Despite not looking like many of his first-gen peers, Cortum said his background affected his academic experience.
“One of my most distinct memories was when my neighbors across the hall would send their parents their essays to have them look over them, which I thought was kind of unfair,” he said. “I had to really look at these differences and find a way to adjust to make Bowdoin work for me the same way they’re making Bowdoin work with their parents. I had to do it without my parents.”
The academic transition to Bowdoin varies widely among first-generation students, as it does among all first years. Students who attended private schools or strong public high schools often felt well-prepared for college, while students who attended less privileged schools often found academics more difficult, especially in their first year.
"I came to college for academics, first and foremost, and I deserve the best out of my experience like anybody else," said Walker, whose public high school in the Bronx offered few advanced classes and was frequently subject to budget cuts. "I know I could do better, but I'm doing a lot with what I have so far. It's hard to be compared to students who've been challenged like this for years and this is my first time confronting stuff like this."
Walker believes her status as a first-generation student makes her time at the College even more valuable.
“My grades are everything right now,” she said. “To be honest, I don't have anything else. I don't have money. I don't have family with connections. All I have is my education.”
Shawn Bayrd ’19, who grew up in Brunswick, explained that he didn’t fully grasp the prestige of a Bowdoin education until after he got his acceptance letter. While he feels like he fits in academically, Bayrd said he still notices instances where he feels like an outsider because of his status as a first-gen student.
“Since my parents didn't go to college, they don't have this academic standpoint on the world… When I talk to people who have parents who went to get their PhDs or are high in their fields, I've noticed that the kids are also very aware of what's going on around them,” he said. “I haven't gotten the home aspect where we talk about what's going on in the world.”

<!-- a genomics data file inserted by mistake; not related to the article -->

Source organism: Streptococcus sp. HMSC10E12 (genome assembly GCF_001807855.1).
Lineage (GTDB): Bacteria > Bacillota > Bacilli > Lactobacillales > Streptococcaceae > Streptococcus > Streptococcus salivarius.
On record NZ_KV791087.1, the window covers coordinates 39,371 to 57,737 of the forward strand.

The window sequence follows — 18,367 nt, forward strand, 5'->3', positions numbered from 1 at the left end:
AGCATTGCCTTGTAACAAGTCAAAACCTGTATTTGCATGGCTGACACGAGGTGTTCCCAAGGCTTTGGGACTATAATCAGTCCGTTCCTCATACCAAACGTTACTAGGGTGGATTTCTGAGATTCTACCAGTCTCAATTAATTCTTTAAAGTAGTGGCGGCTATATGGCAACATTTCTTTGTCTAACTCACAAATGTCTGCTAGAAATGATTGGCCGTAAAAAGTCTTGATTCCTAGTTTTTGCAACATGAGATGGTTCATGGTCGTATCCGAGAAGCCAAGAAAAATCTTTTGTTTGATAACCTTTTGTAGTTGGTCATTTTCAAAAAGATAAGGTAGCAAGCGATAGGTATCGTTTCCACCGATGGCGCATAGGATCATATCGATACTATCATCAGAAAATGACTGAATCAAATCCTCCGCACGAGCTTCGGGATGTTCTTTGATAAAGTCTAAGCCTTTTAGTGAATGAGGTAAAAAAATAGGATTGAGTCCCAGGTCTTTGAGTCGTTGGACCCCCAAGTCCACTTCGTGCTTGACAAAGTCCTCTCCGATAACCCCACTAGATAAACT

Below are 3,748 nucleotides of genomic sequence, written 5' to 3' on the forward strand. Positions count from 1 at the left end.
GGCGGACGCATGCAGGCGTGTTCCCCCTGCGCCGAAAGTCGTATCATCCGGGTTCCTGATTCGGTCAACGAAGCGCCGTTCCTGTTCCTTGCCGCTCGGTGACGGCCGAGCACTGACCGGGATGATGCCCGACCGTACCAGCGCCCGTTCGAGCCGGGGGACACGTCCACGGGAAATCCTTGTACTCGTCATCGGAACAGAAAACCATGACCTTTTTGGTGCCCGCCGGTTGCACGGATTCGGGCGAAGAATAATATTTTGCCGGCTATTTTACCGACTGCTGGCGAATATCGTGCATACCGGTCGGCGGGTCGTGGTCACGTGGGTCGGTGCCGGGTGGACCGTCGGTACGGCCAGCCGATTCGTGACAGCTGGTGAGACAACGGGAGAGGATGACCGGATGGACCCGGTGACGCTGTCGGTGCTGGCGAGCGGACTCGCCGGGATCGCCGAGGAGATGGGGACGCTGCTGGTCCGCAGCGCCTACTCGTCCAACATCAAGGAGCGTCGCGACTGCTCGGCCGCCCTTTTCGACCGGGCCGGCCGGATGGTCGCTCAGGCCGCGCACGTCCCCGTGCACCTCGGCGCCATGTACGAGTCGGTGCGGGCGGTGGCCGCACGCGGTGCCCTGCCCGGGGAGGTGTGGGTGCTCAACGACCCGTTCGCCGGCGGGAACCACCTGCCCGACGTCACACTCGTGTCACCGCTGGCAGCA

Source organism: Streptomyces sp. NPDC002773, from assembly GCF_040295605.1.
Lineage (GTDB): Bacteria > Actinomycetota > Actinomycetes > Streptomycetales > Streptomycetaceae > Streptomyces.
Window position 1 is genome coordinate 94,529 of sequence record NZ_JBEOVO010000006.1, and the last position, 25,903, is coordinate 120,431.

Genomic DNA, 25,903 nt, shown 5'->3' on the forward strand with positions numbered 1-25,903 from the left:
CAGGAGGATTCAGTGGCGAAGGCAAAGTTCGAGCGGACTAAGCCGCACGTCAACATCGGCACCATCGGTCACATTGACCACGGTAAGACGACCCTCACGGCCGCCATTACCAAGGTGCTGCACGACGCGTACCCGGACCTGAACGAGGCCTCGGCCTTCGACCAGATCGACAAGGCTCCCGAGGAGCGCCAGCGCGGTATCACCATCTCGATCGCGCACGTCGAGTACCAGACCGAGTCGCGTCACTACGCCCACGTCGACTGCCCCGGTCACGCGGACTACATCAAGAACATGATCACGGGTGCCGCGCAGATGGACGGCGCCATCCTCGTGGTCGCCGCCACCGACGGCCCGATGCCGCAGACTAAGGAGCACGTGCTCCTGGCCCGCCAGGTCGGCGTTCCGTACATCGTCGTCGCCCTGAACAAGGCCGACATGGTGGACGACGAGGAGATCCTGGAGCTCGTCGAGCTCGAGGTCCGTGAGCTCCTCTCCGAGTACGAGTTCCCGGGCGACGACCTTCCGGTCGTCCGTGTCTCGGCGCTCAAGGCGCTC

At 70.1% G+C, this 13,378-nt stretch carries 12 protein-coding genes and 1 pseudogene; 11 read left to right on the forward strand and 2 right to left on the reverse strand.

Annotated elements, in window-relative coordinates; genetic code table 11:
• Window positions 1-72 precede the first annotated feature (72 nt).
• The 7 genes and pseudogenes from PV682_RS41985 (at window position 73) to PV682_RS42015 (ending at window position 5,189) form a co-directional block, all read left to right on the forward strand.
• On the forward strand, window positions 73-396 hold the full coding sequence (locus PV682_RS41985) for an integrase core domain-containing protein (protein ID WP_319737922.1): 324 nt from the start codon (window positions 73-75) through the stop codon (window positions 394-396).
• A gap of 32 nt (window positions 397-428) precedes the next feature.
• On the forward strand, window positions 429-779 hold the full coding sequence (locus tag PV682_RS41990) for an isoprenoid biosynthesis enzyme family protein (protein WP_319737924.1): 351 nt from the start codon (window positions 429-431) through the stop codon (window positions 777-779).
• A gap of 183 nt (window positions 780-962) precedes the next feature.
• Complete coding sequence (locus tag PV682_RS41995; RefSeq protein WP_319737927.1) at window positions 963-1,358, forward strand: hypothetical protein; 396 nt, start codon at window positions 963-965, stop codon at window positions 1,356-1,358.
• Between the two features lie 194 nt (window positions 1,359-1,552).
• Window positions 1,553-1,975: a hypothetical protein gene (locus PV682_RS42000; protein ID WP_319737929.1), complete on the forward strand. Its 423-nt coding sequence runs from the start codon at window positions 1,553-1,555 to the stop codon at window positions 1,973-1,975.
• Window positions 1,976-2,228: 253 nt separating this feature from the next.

Bayrd attended Brunswick High School and worked alongside his mom at Thorne Hall in his junior year of high school.
“It was awful. I hated Bowdoin kids because if you're not a student you don't get treated as well,” he said. “One of my jobs was to put the coffee pots in the machines and turn it on so it would filter through. And there was this whole crowd around the coffee thing waiting for the coffee and I was just standing there with the pots waiting for them to move and they were like, ‘Are you gonna make more coffee?’ I'm like, ‘Yes, I will if you fucking move.’”
While intellectual support is one privilege of being raised by college-educated parents, financial stability is another, more widely-recognized advantage. According to data collected by the National Information Center for Higher Education Policymaking and Analysis there is a $26,700 median difference in yearly earnings between those with a high school diploma versus a bachelor's degree.
“Because my parents didn’t go to college, finances are always an issue,” said Zac Watson ’16. “So I actually moved in by myself. My parents weren’t here to help me move in. And that was kind of—it was very different. Everyone’s parents help them move in on the first day. And it was just me here. I had to go to the mail center, get all my boxes, move in, get to the Field House.”
Watson said he still feels different because of his financial status at times.
“It was the social aspect that I really noticed,” he said. “Friends want to go to Quebec for Fall Break or something, and it’s like, ‘I can’t do that. I support myself.’”
“People said ‘Oh yeah, we went to Europe for a trip or we went to somewhere like Hawaii,’’’ recalled Chow. “A lot of [first-generation students] can’t afford trips like that... Having us talk about our summers is like ‘I worked this summer.’”
Most first-generation students expressed that, while their first-generation status impacted their social life, it also didn’t preclude them from forming friendships with non-first-generation students.